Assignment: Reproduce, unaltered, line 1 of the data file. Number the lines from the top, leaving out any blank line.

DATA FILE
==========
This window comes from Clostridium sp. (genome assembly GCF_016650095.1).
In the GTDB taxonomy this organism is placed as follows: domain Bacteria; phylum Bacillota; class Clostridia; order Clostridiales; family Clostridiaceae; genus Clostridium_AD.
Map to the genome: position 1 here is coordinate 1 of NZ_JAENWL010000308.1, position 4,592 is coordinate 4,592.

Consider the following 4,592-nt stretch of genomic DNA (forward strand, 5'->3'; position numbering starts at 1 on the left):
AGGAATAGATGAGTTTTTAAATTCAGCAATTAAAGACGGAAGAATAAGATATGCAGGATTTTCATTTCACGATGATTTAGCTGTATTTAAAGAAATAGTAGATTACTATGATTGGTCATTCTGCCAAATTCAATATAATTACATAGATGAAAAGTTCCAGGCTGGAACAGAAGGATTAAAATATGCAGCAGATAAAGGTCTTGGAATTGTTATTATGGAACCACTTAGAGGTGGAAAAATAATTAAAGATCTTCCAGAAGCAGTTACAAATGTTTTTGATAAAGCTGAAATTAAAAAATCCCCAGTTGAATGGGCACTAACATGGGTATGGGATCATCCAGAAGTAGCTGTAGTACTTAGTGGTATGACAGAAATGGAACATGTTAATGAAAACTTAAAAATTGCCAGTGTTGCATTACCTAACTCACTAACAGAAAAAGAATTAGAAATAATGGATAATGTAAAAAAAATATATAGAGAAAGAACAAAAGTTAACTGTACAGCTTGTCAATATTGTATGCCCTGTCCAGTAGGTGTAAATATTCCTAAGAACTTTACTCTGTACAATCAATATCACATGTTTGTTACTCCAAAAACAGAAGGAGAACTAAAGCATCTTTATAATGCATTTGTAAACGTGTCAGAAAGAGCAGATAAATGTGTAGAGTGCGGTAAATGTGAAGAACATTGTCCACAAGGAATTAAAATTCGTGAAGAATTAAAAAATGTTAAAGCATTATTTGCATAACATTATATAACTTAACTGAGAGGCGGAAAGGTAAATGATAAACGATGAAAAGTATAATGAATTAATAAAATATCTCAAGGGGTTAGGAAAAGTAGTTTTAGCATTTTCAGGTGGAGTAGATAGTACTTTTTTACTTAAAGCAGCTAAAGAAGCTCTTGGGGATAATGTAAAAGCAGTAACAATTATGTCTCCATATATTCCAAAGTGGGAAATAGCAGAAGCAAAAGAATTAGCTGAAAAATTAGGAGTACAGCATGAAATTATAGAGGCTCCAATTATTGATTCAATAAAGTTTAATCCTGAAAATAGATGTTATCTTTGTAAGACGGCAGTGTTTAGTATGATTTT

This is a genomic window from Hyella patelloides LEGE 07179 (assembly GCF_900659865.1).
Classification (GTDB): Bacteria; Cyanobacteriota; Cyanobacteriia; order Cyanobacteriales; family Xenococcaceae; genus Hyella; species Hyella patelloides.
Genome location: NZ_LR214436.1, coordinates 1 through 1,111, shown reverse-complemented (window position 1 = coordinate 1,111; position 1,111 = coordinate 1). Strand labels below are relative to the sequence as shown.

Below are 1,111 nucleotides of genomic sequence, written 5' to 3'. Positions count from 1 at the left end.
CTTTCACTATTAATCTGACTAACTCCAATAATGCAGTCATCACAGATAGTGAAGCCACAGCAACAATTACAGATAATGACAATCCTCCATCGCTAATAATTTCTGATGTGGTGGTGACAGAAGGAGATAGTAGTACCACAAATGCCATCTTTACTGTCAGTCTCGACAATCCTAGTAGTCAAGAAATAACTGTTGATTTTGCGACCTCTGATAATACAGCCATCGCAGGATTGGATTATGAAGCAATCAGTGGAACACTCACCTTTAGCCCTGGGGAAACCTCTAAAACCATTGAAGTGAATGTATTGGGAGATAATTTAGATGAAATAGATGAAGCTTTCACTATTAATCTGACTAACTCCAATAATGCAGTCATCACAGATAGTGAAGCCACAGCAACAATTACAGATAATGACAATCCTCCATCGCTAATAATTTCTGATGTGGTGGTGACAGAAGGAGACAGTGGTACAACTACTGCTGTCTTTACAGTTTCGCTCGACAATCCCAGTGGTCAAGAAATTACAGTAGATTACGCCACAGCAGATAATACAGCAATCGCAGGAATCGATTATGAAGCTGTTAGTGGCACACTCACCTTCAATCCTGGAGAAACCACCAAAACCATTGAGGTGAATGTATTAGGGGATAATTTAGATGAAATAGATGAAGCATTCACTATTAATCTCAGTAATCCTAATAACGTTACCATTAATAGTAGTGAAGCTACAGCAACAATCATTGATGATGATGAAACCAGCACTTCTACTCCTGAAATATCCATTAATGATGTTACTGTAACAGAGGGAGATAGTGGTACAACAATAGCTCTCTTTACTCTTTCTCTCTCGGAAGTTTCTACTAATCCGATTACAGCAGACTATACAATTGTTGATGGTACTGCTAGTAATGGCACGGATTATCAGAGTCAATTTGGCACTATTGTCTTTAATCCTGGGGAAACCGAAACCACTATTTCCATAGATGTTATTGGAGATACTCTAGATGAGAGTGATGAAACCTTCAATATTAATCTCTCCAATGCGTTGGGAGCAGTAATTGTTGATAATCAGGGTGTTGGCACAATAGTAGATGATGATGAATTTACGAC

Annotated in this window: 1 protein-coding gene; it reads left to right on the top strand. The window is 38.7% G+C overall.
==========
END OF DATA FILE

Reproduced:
This window comes from Clostridium sp. (genome assembly GCF_016650095.1).